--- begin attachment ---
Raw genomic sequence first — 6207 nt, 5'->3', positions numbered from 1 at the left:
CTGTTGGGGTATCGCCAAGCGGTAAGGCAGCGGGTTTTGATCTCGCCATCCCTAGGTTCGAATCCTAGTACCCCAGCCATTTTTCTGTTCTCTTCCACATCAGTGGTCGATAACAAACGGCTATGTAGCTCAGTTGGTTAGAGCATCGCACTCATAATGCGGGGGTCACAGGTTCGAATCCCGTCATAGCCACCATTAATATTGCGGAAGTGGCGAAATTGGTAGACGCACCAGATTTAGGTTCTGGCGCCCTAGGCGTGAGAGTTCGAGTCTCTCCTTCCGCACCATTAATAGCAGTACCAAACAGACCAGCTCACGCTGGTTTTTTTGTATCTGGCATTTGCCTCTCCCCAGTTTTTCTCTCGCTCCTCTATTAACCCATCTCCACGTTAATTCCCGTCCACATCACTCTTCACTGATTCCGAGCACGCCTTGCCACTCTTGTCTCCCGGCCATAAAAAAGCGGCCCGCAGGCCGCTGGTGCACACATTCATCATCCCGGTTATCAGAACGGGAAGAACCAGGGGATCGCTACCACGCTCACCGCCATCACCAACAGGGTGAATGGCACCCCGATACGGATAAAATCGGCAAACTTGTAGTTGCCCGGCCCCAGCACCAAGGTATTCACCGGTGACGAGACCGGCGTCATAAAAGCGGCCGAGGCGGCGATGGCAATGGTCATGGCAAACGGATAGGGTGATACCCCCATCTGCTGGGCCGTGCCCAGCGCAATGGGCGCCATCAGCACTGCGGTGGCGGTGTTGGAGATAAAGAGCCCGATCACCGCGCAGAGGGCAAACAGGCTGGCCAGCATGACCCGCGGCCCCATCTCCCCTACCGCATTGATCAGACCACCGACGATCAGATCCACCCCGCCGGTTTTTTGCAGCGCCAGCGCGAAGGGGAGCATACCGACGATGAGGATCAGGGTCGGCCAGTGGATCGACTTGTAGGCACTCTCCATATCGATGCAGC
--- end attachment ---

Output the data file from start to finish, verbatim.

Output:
Raw genomic sequence first — 6207 nt, 5'->3', positions numbered from 1 at the left:
CTGTTGGGGTATCGCCAAGCGGTAAGGCAGCGGGTTTTGATCTCGCCATCCCTAGGTTCGAATCCTAGTACCCCAGCCATTTTTCTGTTCTCTTCCACATCAGTGGTCGATAACAAACGGCTATGTAGCTCAGTTGGTTAGAGCATCGCACTCATAATGCGGGGGTCACAGGTTCGAATCCCGTCATAGCCACCATTAATATTGCGGAAGTGGCGAAATTGGTAGACGCACCAGATTTAGGTTCTGGCGCCCTAGGCGTGAGAGTTCGAGTCTCTCCTTCCGCACCATTAATAGCAGTACCAAACAGACCAGCTCACGCTGGTTTTTTTGTATCTGGCATTTGCCTCTCCCCAGTTTTTCTCTCGCTCCTCTATTAACCCATCTCCACGTTAATTCCCGTCCACATCACTCTTCACTGATTCCGAGCACGCCTTGCCACTCTTGTCTCCCGGCCATAAAAAAGCGGCCCGCAGGCCGCTGGTGCACACATTCATCATCCCGGTTATCAGAACGGGAAGAACCAGGGGATCGCTACCACGCTCACCGCCATCACCAACAGGGTGAATGGCACCCCGATACGGATAAAATCGGCAAACTTGTAGTTGCCCGGCCCCAGCACCAAGGTATTCACCGGTGACGAGACCGGCGTCATAAAAGCGGCCGAGGCGGCGATGGCAATGGTCATGGCAAACGGATAGGGTGATACCCCCATCTGCTGGGCCGTGCCCAGCGCAATGGGCGCCATCAGCACTGCGGTGGCGGTGTTGGAGATAAAGAGCCCGATCACCGCGCAGAGGGCAAACAGGCTGGCCAGCATGACCCGCGGCCCCATCTCCCCTACCGCATTGATCAGACCACCGACGATCAGATCCACCCCGCCGGTTTTTTGCAGCGCCAGCGCGAAGGGGAGCATACCGACGATGAGGATCAGGGTCGGCCAGTGGATCGACTTGTAGGCACTCTCCATATCGATGCAGC